Car Accident Vehicle Damage: Your Auto Repair Options

Here's how to get your car fixed and back on the road after an accident, or get payment for its value.

Updated by , J.D.
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  • If your vehicle was damaged in a car accident, you probably want to know how to go about getting it repaired or replaced, and who will be financially responsible. The answers depend on a number of key factors, including:

    • the extent of the damage in relation to the vehicle's value
    • who was at fault for the crash, and
    • available insurance coverage.

    Repair Costs and the Value of Your Car

    An insurer is only required to pay damages up to the value of your vehicle. If you've received a repair estimate or two and it looks like repair costs will exceed the value of your car, the insurer will often declare it a total loss, pay you the fair market value (also known as "actual cash value"), and take possession of your car.

    Remember that with any type of property damage claim, the amount of the claim is based on the value of the property at the time of the accident. The value of the claim has nothing to do with how much you originally paid for the property. And keep in mind that whichever insurance company ends up bearing financial responsibility for the vehicle damage portion of your car accident losses, that insurer will only pay for repairs/replacement of your vehicle up to policy limits.

    For example, if the other driver was at fault and caused $10,000 of vehicle damage to your car, but has only $5,000 of property damage coverage, that driver's insurer will only pay $5,000 toward your repair costs.

    Get the basics on how car insurance coverage works after an accident.

    Making a Claim With the Other Driver's Insurer

    If the other driver was at fault for your car accident, you probably have the option of filing a claim with that driver's insurance company (assuming they have liability property damage or other relevant coverage) in order to get your car repaired or replaced. This is known as a "third party" insurance claim. Learn more about making a third-party claim for vehicle damage after a car accident.

    Using Your Own Collision Coverage

    Collision coverage ensures that you will be reimbursed for your vehicle damage if the other driver did not have enough insurance, or if you were at fault for the accident. If the other driver was at fault and had enough insurance coverage, you would not make a claim against your own insurance policy's collision coverage.

    Using Your Own Comprehensive Coverage

    Comprehensive coverage will pay for damage caused by something other than a collision, like weather, fires, and falling tree branches. It also covers theft, vandalism, and sometimes accidents involving animals.

    If another driver hits your parked car, you would make a claim against that driver's liability policy and not your own comprehensive policy. If your car was parked at the time of a collision, it's usually pretty easy to prove that the other driver is to blame for the accident.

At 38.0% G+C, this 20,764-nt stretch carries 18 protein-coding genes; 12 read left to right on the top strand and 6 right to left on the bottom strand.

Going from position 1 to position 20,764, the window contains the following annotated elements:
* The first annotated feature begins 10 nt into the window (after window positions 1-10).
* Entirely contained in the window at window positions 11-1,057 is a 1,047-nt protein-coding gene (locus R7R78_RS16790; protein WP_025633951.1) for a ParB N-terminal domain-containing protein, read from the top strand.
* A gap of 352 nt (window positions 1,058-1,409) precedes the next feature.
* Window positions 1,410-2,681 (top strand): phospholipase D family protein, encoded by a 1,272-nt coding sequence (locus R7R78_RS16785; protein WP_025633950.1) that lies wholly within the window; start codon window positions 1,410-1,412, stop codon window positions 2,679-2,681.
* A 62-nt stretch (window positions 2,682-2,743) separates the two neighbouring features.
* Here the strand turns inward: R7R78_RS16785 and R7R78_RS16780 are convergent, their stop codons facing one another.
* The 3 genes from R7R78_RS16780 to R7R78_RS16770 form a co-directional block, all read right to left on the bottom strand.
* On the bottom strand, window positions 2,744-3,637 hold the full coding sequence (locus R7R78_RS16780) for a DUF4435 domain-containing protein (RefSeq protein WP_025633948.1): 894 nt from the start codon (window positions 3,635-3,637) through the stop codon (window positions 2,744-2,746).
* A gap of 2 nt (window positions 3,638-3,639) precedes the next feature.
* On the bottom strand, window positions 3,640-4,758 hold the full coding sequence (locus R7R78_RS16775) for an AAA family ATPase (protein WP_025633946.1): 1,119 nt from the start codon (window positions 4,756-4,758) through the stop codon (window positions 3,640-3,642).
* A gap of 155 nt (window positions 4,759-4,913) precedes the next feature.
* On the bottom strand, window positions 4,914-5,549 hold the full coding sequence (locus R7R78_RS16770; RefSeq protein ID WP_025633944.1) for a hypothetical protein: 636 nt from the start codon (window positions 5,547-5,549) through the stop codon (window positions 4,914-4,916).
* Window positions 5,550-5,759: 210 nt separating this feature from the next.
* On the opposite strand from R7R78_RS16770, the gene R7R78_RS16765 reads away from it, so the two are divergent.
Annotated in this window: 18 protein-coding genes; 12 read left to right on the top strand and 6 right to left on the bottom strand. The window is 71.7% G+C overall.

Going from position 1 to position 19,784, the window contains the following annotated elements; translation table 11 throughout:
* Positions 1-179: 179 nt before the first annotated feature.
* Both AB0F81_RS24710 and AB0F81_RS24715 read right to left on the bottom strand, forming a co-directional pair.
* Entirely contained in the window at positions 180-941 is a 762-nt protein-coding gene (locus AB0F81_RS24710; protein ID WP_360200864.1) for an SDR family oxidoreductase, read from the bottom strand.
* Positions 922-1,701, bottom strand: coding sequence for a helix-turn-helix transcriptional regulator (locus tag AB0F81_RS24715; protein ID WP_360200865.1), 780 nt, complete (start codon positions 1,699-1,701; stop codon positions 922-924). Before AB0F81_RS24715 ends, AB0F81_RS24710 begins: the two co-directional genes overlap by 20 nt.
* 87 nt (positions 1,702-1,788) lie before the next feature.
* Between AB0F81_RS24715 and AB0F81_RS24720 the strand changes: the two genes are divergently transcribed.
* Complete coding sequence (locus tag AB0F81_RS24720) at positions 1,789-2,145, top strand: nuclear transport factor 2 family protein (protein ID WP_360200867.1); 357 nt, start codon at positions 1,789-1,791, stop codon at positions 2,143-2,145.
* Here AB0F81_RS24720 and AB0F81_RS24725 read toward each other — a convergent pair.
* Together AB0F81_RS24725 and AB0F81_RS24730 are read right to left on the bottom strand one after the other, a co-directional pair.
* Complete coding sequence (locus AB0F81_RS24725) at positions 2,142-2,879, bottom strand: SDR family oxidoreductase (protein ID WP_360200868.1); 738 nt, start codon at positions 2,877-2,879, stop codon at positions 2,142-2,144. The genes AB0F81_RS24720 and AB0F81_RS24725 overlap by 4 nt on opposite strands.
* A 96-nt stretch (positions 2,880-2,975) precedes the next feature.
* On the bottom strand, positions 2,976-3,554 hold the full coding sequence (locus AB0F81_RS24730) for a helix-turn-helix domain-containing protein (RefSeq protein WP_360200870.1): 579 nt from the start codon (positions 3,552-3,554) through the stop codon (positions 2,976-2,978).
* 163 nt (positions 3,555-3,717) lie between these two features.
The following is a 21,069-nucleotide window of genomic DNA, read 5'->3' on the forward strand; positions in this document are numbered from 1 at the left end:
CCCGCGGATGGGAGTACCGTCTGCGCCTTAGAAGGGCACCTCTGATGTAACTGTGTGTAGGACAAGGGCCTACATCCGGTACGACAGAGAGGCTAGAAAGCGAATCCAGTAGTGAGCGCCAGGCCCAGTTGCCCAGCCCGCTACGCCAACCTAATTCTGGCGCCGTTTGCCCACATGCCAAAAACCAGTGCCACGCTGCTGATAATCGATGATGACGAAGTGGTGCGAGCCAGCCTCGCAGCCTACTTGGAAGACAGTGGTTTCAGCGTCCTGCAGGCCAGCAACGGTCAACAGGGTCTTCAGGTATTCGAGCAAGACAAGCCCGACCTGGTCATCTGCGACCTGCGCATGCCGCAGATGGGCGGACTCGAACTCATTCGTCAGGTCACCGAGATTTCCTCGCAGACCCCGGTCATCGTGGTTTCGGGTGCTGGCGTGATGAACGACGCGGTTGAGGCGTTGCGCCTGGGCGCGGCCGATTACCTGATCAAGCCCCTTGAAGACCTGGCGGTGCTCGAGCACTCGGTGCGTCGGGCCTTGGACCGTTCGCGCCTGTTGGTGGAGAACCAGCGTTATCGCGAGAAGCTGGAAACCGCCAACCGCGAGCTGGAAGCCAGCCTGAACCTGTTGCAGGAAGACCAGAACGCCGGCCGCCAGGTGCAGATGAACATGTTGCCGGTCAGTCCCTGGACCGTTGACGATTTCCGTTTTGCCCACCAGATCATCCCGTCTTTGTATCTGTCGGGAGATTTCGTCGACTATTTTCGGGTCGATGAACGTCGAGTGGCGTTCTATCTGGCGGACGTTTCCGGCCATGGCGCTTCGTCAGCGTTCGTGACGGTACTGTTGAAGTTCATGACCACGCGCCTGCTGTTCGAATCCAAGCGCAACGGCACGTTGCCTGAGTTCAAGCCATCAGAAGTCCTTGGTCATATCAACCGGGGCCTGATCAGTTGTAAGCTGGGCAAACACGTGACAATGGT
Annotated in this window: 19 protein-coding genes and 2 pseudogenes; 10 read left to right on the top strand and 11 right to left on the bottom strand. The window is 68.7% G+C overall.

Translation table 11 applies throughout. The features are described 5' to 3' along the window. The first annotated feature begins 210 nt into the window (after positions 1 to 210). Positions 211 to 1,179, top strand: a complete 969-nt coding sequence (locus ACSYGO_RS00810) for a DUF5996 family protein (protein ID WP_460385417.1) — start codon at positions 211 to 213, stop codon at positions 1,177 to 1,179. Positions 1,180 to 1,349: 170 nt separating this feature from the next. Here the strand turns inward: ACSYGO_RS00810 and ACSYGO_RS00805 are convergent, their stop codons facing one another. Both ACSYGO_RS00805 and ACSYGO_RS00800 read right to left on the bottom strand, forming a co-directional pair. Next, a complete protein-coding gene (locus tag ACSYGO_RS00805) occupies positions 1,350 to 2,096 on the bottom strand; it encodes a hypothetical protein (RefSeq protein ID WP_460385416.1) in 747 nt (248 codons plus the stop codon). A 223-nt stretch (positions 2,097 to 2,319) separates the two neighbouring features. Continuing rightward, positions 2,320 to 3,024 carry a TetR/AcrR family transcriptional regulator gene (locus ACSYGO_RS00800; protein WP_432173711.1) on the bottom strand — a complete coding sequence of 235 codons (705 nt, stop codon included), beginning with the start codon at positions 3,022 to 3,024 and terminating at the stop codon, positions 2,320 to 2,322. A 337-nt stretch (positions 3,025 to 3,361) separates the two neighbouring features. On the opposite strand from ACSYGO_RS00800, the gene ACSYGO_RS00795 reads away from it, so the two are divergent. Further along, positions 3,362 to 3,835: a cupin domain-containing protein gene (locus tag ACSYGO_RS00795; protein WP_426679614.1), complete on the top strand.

What If You Were at Fault for Your Vehicle's Damage?

    If you caused your own vehicle's damage—by driving off the road or running into a tree or fence, for example—you would either have to pay for the damage yourself or make a claim against your own policy's collision coverage, if you have it.

    If the damage isn't extensive, you might want to pay out of pocket for repairs because making a claim against your own policy's coverage might raise your car insurance premium, and cost you more money in the long run.

    Getting the Insurer to Pay For Your Repair Costs

    Regardless of whose insurance company is responsible for paying your repair costs, the first thing that you have to do is make a claim by reporting the accident.

    After that, the insurer will usually have your car inspected. If the car is drivable, the insurer might ask you to bring it to a drive-through inspection station. If the car is not drivable, the insurer will usually have an inspector come to wherever the car is located.

    The insurer will then come up with an estimate of the damages. This estimate may or may not be enough to pay for the repairs. Although the insurer might recommend that you bring the car to a mechanic of its choice, you always have the right to use your own mechanic.

    Once you get the insurer's estimate, you may want to bring your car to your mechanic and ask if they will accept the insurer's estimate. If they will, then everything is all set. If they think that the estimate is too low, they will often agree to call the insurance adjuster and discuss things directly.

    If You and the Insurer Disagree About Repair Costs

    If you don't like the insurer's final numbers, you have the choice to accept it, negotiate for a better settlement, or file a lawsuit.

    If you find yourself in a dispute with an insurance company, you might want to contact an experienced attorney to make sure that your interests are protected. Learn more about how an attorney can help after a car accident. You can also connect with a lawyer directly from this page for free.

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